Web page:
In persons with post-cholecystectomy syndrome, bile floods into the digestive tract, usually after a meal high in fat. This bile intensely irritates the intestinal lining, rendering it unable to absorb water normally, which leads to diarrhea. The type of diarrhea experienced by those with post-cholecystectomy syndrome is usually very sudden and of high intensity. People report being unable to get to a toilet in time.
More than 500,000 patients undergo removal of their gallstones and gallbladders every year in the United States, making cholecystectomy one of the most commonly performed major abdominal surgical operations. In 85 to 90 percent of cholecystectomies, the operation can be performed laparoscopically, using multiple small "band-aid" incisions instead of the traditional large (and more painful) upper abdominal incision.
Gallstone dieting is one the newest treatments for flushing and passing gallstones. Part of the reason is because many people would like to avoid gallbladder surgery, also called a cholecystectomy. Another part of the reason is most people know that these surgeries are one of the most common surgeries in America and most of them are unneeded and very expensive. And finally, many natural health experts are now suggesting how your diet can help prevent and flush this common problem.
Most natural health doctors and some traditional doctors would disagree with the practice of gallbladder surgeries, also called cholecystectomies. Often times, doctors don't think twice about sending their patients to surgery to remove their organ. However, recent research showing that this type of surgery increases the risk of bowel and colon cancers.
Sometimes the gallstones are localized inside the bile ducts, and so, before the surgery a gastroenterologist will use endoscopic retrograde cholangiopancreatography to find and extract the gallstones. The doctor can find the gallstones with the help of the endoscope and a special dye which enlightens the bile ducts and shown on a monitor the gallstone's location. The gallstone is removed with the help of a tiny basket attached to the endoscope which is guided through the stomach and into the small intestine.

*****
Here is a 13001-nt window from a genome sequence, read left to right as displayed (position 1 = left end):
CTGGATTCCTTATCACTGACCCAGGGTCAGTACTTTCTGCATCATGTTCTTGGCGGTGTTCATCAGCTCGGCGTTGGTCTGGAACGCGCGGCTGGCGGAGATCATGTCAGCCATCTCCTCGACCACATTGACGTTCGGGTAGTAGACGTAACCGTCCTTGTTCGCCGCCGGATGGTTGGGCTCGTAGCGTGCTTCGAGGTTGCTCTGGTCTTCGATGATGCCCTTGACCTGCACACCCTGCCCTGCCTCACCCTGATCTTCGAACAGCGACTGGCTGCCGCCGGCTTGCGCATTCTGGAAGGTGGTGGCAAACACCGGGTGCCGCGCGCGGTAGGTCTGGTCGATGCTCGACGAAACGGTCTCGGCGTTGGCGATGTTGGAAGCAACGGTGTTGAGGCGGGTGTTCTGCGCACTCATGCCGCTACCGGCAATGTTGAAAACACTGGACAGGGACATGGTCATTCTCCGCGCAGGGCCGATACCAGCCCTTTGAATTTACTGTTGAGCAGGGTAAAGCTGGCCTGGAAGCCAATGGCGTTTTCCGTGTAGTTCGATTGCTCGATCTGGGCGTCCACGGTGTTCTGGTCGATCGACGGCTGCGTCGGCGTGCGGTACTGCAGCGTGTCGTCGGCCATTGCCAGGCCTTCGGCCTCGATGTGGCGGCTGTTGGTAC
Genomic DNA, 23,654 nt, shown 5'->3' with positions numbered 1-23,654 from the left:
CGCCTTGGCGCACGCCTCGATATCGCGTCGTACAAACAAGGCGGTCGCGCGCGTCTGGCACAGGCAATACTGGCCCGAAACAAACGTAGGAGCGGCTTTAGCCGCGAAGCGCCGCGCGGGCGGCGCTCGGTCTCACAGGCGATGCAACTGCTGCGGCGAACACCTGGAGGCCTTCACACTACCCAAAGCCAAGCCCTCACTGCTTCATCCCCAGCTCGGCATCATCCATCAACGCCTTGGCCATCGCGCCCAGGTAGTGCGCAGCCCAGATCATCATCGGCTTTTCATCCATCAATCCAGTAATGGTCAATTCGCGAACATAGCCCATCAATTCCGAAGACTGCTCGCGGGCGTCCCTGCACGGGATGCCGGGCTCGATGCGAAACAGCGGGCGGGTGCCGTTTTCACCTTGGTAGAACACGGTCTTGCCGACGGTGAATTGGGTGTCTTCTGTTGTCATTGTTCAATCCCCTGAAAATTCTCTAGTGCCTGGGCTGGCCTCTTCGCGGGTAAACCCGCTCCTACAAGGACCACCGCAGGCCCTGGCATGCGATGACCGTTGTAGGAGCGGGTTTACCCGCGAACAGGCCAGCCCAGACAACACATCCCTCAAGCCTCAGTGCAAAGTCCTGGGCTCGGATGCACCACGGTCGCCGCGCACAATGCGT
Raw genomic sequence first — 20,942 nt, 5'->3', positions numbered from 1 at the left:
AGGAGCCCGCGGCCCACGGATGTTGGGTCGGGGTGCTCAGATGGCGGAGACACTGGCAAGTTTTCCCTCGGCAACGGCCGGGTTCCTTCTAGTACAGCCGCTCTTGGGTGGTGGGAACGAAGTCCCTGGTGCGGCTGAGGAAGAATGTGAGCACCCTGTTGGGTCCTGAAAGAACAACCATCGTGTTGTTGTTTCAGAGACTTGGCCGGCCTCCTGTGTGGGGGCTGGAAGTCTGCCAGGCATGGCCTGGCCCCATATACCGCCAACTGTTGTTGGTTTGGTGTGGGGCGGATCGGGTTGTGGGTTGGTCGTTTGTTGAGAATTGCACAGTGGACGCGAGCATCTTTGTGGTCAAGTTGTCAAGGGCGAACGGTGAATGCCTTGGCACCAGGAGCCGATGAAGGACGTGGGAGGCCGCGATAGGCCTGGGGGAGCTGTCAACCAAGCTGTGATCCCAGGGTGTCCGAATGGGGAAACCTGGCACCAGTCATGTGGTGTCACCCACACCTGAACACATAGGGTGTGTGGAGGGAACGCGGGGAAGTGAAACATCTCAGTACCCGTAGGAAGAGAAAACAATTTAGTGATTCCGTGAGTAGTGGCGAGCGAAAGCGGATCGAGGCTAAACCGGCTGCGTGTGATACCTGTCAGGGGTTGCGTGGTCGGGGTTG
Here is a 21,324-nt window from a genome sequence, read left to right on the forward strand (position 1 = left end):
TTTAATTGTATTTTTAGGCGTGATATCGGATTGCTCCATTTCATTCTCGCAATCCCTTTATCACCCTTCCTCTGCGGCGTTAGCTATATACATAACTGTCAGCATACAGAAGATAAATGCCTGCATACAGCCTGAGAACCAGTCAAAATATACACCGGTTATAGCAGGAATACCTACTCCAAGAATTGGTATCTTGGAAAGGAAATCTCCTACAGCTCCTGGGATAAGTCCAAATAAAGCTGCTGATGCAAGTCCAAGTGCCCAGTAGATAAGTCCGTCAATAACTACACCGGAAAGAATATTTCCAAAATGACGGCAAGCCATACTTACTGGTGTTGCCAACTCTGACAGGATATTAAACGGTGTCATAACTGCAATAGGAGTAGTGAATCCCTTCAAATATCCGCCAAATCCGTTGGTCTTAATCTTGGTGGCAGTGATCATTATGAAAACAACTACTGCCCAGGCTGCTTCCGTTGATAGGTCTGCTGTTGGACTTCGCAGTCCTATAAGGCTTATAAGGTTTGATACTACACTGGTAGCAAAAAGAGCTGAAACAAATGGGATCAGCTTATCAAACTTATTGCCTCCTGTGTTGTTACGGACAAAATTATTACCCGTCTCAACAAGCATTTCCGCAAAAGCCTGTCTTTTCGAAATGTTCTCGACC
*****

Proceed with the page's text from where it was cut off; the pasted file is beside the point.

Many doctors suggest a cholecystectomy after one gallstone attack. Some doctors recommend after a couple gallstone formations. And many natural health doctors will only recommend surgery after repeated attempts to pass the stones naturally. The reason behind the ambiguity is there is not much longitudinal research about the effects of missing the organ, the gallbladder. Many people seem to function normally without their gallbladder. Yet there are horror stories of other people's bodies not being able to function properly.
Into the small intestine by slender ducts from the gall bladder is collected bile. If these ducts are blocked by the gallstones can appear pains and serious complications like nausea and vomiting, infection of the gall bladder (cholecystitis), jaundice since bile enters the bloodstream instead of the digestive system, inflammation of the pancreas (pancreatitis), infections of the liver, cancer of the gall bladder which occurs rarely.